Why It's in Bashar's Interest to Exaggerate Golan Deaths

Amos Harel and Avi Issacharoff offer some context about casualty figures on the Golan Heights:

A cautionary note is necessary. The IDF has no real way to estimate, in real time, the number of fatalities on the other side. But the Syrian government - through its media - has a clear interest in exaggerating the number of casualties to have the border incidents overshadow Syrian President Bashar Assad's ongoing massacre of anti-government protesters. Just yesterday, according to opposition forces, at least 35 Syrians were killed by their own security forces during protests in the north. Over the weekend, more than 70 were killed across the country.

It was difficult to take seriously the accusations on Syrian television of an Israeli massacre while, day after day, the deaths caused by the Syrian government are ignored. Apparently at least some of the fatalities in the Golan Heights yesterday were injured by a fire in the Golan town of Quneitra a few hundred meters from the border and were not directly related to the IDF.

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Jeffrey Goldberg is a national correspondent for The Atlantic and a recipient of the National Magazine Award for Reporting. He is the author of Prisoners: A Story of Friendship and Terror. More

Before joining The Atlantic in 2007, Goldberg was a Middle East correspondent, and the Washington correspondent, for The New Yorker. He was previouslly a correspondent for The New York Times Magazine and New York magazine. He has also written for the Jewish Daily Forward and was a columnist for The Jerusalem Post.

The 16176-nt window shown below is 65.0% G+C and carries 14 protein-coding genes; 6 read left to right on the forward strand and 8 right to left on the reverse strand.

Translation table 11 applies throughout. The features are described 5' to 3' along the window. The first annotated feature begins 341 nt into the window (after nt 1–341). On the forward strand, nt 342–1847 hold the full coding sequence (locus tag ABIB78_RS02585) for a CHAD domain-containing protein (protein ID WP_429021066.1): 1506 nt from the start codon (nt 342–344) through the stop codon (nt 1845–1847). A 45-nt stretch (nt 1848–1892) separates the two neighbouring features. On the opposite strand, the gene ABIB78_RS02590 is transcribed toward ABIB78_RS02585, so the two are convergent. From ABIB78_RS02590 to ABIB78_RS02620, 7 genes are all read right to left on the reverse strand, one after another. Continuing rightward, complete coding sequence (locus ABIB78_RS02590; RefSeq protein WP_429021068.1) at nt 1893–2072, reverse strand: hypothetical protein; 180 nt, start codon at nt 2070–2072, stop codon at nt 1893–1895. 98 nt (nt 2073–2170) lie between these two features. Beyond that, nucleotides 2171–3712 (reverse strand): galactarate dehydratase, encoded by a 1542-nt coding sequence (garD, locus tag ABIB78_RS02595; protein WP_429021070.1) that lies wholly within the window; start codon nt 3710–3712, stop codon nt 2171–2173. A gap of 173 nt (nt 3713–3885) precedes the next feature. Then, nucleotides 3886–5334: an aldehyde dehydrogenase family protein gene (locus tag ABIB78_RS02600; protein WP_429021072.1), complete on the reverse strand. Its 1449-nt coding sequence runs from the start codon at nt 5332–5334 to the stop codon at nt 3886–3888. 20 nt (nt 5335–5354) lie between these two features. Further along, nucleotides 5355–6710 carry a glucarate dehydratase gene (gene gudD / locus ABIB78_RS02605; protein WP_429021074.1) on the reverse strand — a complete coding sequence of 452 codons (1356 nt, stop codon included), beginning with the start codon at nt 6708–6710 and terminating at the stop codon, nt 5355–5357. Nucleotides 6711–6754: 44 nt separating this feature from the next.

Goldberg's book Prisoners was hailed as one of the best books of 2006 by the Los Angeles Times, The New York Times, The Washington Post, Slate, The Progressive, Washingtonian magazine, and Playboy. He received the 2003 National Magazine Award for Reporting for his coverage of Islamic terrorism and the 2005 Anti-Defamation League Daniel Pearl Prize. He is also the winner of the International Consortium of Investigative Journalists prize for best international investigative journalist; the Overseas Press Club award for best human-rights reporting; and the Abraham Cahan Prize in Journalism.

In 2001, Goldberg was appointed the Syrkin Fellow in Letters of the Jerusalem Foundation, and in 2002 he became a public-policy scholar at the Woodrow Wilson International Center for Scholars in Washington, D.C.

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